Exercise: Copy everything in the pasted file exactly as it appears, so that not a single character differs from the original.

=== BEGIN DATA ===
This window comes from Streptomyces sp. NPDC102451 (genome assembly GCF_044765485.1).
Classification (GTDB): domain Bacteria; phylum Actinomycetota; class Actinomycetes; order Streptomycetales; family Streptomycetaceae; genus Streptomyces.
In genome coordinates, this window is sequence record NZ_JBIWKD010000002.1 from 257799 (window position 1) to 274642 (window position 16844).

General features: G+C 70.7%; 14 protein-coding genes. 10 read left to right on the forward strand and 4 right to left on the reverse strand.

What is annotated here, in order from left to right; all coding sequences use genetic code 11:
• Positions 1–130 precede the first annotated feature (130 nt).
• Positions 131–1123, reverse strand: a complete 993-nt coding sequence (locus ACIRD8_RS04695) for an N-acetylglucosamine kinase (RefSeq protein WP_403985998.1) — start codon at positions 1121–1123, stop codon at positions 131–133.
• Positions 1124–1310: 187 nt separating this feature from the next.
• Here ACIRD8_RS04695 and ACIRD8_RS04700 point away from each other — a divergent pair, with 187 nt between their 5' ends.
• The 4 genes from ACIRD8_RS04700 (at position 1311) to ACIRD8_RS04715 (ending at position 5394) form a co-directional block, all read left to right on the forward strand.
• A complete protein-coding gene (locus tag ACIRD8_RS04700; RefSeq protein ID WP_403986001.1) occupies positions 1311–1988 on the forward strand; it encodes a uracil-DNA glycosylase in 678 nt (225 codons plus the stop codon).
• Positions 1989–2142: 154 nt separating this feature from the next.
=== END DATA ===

This window comes from Streptomyces sp. NPDC102451 (genome assembly GCF_044765485.1).
Classification (GTDB): domain Bacteria; phylum Actinomycetota; class Actinomycetes; order Streptomycetales; family Streptomycetaceae; genus Streptomyces.
In genome coordinates, this window is sequence record NZ_JBIWKD010000002.1 from 257799 (window position 1) to 274642 (window position 16844).

General features: G+C 70.7%; 14 protein-coding genes. 10 read left to right on the forward strand and 4 right to left on the reverse strand.

What is annotated here, in order from left to right; all coding sequences use genetic code 11:
• Positions 1–130 precede the first annotated feature (130 nt).
• Positions 131–1123, reverse strand: a complete 993-nt coding sequence (locus ACIRD8_RS04695) for an N-acetylglucosamine kinase (RefSeq protein WP_403985998.1) — start codon at positions 1121–1123, stop codon at positions 131–133.
• Positions 1124–1310: 187 nt separating this feature from the next.
• Here ACIRD8_RS04695 and ACIRD8_RS04700 point away from each other — a divergent pair, with 187 nt between their 5' ends.
• The 4 genes from ACIRD8_RS04700 (at position 1311) to ACIRD8_RS04715 (ending at position 5394) form a co-directional block, all read left to right on the forward strand.
• A complete protein-coding gene (locus tag ACIRD8_RS04700; RefSeq protein ID WP_403986001.1) occupies positions 1311–1988 on the forward strand; it encodes a uracil-DNA glycosylase in 678 nt (225 codons plus the stop codon).
• Positions 1989–2142: 154 nt separating this feature from the next.